Knapp addresses local residents

The Foggy Bottom Association gave University President Steven Knapp a warm reception Tuesday night as GW’s top official began his second year working to improve relations with the surrounding community.

When Knapp spoke at his first FBA meeting a year ago, the mood was one of hostility and hesitation. After a year, many in the community organization said Knapp represents a marked departure from former University President Stephen Joel Trachtenberg and his penchant for development.

“This year there was no hostility. Last year was much more combative,” said FBA member Lateshia Combrinck. “This is a different tone than Trachtenberg.”

Knapp outlined some of the more significant plans for urban and campus sustainability, as well as the University’s new Community Concern policy. The policy addresses how the University Police Department will more proactively respond to student noise disturbances on and around campus.

“We want no ambiguity over when UPD can approach students and when they can not,” Knapp said. “We want a proactive response, not just a reactive one.”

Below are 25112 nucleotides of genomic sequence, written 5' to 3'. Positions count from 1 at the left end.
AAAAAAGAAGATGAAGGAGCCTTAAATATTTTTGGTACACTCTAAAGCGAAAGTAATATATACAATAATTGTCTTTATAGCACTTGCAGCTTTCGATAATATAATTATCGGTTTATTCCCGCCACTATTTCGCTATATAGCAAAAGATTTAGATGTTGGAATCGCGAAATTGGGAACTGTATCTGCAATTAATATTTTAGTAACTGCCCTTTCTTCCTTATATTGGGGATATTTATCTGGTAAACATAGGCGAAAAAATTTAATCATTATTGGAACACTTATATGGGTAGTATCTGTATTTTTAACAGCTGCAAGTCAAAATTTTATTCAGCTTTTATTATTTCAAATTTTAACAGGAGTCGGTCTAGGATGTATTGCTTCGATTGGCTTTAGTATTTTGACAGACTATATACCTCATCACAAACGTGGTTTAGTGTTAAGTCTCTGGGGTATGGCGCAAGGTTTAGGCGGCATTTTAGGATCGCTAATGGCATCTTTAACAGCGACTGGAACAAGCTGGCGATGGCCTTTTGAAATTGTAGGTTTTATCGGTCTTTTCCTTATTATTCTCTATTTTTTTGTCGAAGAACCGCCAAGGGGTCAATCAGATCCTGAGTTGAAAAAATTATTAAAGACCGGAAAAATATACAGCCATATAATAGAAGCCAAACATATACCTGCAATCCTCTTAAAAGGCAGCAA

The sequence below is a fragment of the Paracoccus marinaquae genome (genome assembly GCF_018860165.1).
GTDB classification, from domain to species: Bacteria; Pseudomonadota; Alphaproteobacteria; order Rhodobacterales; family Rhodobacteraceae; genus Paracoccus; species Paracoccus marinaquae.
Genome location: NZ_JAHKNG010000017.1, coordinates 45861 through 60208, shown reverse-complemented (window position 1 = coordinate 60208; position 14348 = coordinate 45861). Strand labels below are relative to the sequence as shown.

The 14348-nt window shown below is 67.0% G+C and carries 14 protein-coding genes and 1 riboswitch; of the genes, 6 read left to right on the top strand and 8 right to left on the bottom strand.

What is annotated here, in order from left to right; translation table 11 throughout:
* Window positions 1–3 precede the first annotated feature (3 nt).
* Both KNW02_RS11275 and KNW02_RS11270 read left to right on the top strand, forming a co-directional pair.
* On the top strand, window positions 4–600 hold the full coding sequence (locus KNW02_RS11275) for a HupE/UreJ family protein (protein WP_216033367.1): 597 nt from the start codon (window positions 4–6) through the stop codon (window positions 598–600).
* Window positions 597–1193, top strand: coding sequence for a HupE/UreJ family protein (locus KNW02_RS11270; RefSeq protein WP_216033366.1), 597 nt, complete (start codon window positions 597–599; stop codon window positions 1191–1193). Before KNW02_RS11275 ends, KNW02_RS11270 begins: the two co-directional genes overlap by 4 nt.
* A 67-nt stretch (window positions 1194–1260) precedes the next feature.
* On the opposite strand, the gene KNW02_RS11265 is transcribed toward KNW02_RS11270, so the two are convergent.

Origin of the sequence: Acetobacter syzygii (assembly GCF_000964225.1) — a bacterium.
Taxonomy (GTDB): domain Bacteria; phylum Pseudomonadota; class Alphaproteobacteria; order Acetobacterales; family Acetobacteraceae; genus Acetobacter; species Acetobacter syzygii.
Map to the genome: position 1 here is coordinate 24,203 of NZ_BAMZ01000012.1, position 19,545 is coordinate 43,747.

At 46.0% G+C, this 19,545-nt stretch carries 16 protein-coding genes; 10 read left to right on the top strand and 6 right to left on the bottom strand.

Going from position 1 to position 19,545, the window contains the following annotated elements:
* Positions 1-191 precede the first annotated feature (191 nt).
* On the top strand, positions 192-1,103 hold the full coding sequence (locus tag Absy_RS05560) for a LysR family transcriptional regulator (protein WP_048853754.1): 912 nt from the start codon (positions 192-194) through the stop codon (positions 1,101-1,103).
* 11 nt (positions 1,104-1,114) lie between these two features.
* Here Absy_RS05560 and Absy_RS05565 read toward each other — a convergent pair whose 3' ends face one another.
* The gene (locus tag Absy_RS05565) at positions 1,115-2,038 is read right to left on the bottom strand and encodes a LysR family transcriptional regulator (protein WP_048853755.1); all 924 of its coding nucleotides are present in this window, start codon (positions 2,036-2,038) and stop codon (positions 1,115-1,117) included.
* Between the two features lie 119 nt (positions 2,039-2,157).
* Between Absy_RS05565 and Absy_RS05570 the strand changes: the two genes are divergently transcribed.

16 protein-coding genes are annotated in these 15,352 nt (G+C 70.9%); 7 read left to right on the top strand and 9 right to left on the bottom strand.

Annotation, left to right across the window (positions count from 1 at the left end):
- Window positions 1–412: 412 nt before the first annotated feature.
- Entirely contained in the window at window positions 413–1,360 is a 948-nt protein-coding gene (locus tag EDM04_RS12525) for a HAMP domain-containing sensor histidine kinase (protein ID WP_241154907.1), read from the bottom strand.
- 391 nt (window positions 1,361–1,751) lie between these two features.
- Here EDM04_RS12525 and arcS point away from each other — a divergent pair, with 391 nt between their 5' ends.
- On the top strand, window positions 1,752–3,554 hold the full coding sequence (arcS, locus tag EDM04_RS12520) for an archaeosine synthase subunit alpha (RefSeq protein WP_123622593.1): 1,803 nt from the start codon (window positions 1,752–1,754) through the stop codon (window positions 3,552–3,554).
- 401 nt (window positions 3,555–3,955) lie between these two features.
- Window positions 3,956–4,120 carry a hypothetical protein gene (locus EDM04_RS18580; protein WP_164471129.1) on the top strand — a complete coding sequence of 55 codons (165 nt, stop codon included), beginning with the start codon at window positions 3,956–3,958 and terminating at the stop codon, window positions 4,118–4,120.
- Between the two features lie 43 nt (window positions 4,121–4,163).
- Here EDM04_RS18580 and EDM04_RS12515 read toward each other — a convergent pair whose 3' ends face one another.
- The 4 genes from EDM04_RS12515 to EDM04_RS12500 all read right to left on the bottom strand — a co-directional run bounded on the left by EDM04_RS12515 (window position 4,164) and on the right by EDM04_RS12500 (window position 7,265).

While some area residents are still wary of GW and its expansion, many said they feel more comfortable that Knapp and his wife, Diane, are aware of their interests.

“Right from the outset he made a conscious effort to be a part of the community and listen to what the concerns of the community are,” Combrinck said.

Earlier this year, Knapp and his wife moved into the former Alumni House on the corner of 20th and F streets – a positive sign for residents at the meeting.

“It really makes a difference to be in the heart of the campus, to really hear the issues that people are talking about,” Knapp said.

Empathetic laughs arose when he said that he too hears a “certain rhythm on the weekend” from his house across the street from Thurston Hall, referring to the freshman residence hall’s reputation for noise and boisterous student behavior.

Audience applause became much louder by the end of Knapp’s address. Of the six questions that were asked of him, only two reflected modest concerns about student noise.

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